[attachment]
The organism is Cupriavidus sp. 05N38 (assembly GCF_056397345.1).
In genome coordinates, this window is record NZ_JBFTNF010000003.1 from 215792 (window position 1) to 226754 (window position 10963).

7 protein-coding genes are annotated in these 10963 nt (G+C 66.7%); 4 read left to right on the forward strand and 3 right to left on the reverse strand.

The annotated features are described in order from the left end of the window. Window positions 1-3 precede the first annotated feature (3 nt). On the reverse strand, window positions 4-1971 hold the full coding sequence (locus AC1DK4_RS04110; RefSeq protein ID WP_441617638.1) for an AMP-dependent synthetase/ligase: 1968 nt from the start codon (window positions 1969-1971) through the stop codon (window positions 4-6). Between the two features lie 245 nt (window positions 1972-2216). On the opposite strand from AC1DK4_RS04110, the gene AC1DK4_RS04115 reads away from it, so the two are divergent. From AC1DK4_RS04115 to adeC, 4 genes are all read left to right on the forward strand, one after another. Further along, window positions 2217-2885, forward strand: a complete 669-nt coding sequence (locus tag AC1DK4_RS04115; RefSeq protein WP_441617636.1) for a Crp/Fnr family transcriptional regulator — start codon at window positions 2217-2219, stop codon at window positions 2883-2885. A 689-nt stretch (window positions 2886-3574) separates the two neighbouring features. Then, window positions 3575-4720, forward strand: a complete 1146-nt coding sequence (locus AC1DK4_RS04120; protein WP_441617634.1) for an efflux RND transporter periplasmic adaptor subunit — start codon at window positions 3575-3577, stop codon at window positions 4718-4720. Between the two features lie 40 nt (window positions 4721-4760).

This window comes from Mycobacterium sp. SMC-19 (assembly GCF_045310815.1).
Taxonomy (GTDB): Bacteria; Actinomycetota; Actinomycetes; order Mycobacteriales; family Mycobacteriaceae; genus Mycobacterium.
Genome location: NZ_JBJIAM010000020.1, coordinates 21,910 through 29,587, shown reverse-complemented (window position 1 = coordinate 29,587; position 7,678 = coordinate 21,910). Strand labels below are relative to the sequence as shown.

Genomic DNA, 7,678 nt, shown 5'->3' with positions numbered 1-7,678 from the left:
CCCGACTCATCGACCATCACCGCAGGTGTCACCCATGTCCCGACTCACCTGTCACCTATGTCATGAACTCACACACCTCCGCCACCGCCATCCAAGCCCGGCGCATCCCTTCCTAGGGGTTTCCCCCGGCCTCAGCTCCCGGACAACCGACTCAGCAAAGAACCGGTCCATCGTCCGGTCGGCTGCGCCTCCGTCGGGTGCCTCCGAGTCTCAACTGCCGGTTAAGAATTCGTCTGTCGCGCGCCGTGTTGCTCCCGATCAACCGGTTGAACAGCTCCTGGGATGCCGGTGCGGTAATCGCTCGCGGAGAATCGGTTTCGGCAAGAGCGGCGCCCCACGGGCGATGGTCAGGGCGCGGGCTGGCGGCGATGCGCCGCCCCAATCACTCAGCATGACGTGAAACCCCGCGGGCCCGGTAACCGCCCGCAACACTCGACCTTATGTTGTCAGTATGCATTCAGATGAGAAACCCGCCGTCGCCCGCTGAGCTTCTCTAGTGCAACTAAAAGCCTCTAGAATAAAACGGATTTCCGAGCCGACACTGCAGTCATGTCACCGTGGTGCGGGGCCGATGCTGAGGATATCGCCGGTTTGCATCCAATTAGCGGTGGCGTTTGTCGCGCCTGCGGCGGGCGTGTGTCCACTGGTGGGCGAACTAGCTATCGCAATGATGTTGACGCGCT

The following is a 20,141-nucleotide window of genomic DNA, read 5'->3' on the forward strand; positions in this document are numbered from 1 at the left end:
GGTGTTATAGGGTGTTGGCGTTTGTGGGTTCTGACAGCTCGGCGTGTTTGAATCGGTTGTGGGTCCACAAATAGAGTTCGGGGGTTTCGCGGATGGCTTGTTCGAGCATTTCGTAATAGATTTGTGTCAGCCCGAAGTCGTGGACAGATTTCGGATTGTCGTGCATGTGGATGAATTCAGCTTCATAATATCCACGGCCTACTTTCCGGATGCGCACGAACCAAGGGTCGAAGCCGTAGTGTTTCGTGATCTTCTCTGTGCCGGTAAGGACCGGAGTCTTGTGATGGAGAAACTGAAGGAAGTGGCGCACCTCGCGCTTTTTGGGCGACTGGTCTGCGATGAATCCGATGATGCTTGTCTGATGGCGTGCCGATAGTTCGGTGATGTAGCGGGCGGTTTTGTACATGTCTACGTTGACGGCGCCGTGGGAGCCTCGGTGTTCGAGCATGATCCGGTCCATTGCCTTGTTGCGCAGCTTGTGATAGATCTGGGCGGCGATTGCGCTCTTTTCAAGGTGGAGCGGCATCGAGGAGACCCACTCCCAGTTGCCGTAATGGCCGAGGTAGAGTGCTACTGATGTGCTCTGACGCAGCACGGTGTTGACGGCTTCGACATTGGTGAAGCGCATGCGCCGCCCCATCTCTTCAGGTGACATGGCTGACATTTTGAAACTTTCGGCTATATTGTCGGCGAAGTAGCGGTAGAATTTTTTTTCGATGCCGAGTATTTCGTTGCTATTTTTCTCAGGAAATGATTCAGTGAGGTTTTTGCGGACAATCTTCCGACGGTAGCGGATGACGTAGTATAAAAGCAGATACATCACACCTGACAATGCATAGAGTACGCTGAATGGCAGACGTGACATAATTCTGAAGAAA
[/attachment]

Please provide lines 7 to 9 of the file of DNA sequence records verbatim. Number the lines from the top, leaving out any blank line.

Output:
Genome location: NZ_JBJIAM010000020.1, coordinates 21,910 through 29,587, shown reverse-complemented (window position 1 = coordinate 29,587; position 7,678 = coordinate 21,910). Strand labels below are relative to the sequence as shown.

Genomic DNA, 7,678 nt, shown 5'->3' with positions numbered 1-7,678 from the left:
CCCGACTCATCGACCATCACCGCAGGTGTCACCCATGTCCCGACTCACCTGTCACCTATGTCATGAACTCACACACCTCCGCCACCGCCATCCAAGCCCGGCGCATCCCTTCCTAGGGGTTTCCCCCGGCCTCAGCTCCCGGACAACCGACTCAGCAAAGAACCGGTCCATCGTCCGGTCGGCTGCGCCTCCGTCGGGTGCCTCCGAGTCTCAACTGCCGGTTAAGAATTCGTCTGTCGCGCGCCGTGTTGCTCCCGATCAACCGGTTGAACAGCTCCTGGGATGCCGGTGCGGTAATCGCTCGCGGAGAATCGGTTTCGGCAAGAGCGGCGCCCCACGGGCGATGGTCAGGGCGCGGGCTGGCGGCGATGCGCCGCCCCAATCACTCAGCATGACGTGAAACCCCGCGGGCCCGGTAACCGCCCGCAACACTCGACCTTATGTTGTCAGTATGCATTCAGATGAGAAACCCGCCGTCGCCCGCTGAGCTTCTCTAGTGCAACTAAAAGCCTCTAGAATAAAACGGATTTCCGAGCCGACACTGCAGTCATGTCACCGTGGTGCGGGGCCGATGCTGAGGATATCGCCGGTTTGCATCCAATTAGCGGTGGCGTTTGTCGCGCCTGCGGCGGGCGTGTGTCCACTGGTGGGCGAACTAGCTATCGCAATGATGTTGACGCGCT